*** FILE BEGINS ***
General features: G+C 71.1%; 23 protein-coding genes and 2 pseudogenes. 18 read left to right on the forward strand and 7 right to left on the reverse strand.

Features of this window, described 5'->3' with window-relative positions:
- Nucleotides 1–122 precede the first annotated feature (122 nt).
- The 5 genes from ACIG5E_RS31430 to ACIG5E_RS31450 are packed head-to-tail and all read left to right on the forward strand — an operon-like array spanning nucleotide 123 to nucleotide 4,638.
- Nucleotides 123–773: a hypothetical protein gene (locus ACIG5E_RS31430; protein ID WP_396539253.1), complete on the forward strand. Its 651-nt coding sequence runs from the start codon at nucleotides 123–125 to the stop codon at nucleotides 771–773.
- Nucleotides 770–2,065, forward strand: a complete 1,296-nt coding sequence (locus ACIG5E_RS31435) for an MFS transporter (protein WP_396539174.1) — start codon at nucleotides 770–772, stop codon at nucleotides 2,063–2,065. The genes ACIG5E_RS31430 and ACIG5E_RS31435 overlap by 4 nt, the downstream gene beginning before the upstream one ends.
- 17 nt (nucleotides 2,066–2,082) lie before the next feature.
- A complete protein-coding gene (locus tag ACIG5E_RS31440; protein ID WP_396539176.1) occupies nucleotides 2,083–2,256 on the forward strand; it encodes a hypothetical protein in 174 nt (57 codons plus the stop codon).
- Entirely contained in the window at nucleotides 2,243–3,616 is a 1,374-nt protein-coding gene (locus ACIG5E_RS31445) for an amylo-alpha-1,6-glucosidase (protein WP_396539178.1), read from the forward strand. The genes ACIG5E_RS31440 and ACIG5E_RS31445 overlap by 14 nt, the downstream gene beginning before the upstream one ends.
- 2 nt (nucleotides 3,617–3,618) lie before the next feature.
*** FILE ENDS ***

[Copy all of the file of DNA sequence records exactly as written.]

General features: G+C 71.1%; 23 protein-coding genes and 2 pseudogenes. 18 read left to right on the forward strand and 7 right to left on the reverse strand.

Features of this window, described 5'->3' with window-relative positions:
- Nucleotides 1–122 precede the first annotated feature (122 nt).
- The 5 genes from ACIG5E_RS31430 to ACIG5E_RS31450 are packed head-to-tail and all read left to right on the forward strand — an operon-like array spanning nucleotide 123 to nucleotide 4,638.
- Nucleotides 123–773: a hypothetical protein gene (locus ACIG5E_RS31430; protein ID WP_396539253.1), complete on the forward strand. Its 651-nt coding sequence runs from the start codon at nucleotides 123–125 to the stop codon at nucleotides 771–773.
- Nucleotides 770–2,065, forward strand: a complete 1,296-nt coding sequence (locus ACIG5E_RS31435) for an MFS transporter (protein WP_396539174.1) — start codon at nucleotides 770–772, stop codon at nucleotides 2,063–2,065. The genes ACIG5E_RS31430 and ACIG5E_RS31435 overlap by 4 nt, the downstream gene beginning before the upstream one ends.
- 17 nt (nucleotides 2,066–2,082) lie before the next feature.
- A complete protein-coding gene (locus tag ACIG5E_RS31440; protein ID WP_396539176.1) occupies nucleotides 2,083–2,256 on the forward strand; it encodes a hypothetical protein in 174 nt (57 codons plus the stop codon).
- Entirely contained in the window at nucleotides 2,243–3,616 is a 1,374-nt protein-coding gene (locus ACIG5E_RS31445) for an amylo-alpha-1,6-glucosidase (protein WP_396539178.1), read from the forward strand. The genes ACIG5E_RS31440 and ACIG5E_RS31445 overlap by 14 nt, the downstream gene beginning before the upstream one ends.
- 2 nt (nucleotides 3,617–3,618) lie before the next feature.